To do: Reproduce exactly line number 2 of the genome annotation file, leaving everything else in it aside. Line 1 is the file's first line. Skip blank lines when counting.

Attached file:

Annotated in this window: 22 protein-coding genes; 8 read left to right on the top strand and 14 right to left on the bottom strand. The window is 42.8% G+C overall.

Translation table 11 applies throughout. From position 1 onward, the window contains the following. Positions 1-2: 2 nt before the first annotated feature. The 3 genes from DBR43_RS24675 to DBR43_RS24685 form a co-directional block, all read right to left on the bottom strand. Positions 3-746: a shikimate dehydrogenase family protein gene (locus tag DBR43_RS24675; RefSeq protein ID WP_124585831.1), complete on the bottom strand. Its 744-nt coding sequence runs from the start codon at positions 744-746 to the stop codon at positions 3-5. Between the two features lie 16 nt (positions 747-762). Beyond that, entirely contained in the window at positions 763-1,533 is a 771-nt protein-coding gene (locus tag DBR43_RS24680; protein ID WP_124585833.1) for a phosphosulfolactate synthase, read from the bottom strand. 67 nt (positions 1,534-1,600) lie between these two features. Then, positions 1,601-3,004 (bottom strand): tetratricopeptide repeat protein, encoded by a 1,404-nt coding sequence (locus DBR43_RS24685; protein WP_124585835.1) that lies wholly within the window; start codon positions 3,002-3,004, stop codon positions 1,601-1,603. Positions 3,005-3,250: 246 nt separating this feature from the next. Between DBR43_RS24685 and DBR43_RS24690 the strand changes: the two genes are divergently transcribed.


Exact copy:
Translation table 11 applies throughout. From position 1 onward, the window contains the following. Positions 1-2: 2 nt before the first annotated feature. The 3 genes from DBR43_RS24675 to DBR43_RS24685 form a co-directional block, all read right to left on the bottom strand. Positions 3-746: a shikimate dehydrogenase family protein gene (locus tag DBR43_RS24675; RefSeq protein ID WP_124585831.1), complete on the bottom strand. Its 744-nt coding sequence runs from the start codon at positions 744-746 to the stop codon at positions 3-5. Between the two features lie 16 nt (positions 747-762). Beyond that, entirely contained in the window at positions 763-1,533 is a 771-nt protein-coding gene (locus tag DBR43_RS24680; protein ID WP_124585833.1) for a phosphosulfolactate synthase, read from the bottom strand. 67 nt (positions 1,534-1,600) lie between these two features. Then, positions 1,601-3,004 (bottom strand): tetratricopeptide repeat protein, encoded by a 1,404-nt coding sequence (locus DBR43_RS24685; protein WP_124585835.1) that lies wholly within the window; start codon positions 3,002-3,004, stop codon positions 1,601-1,603. Positions 3,005-3,250: 246 nt separating this feature from the next. Between DBR43_RS24685 and DBR43_RS24690 the strand changes: the two genes are divergently transcribed.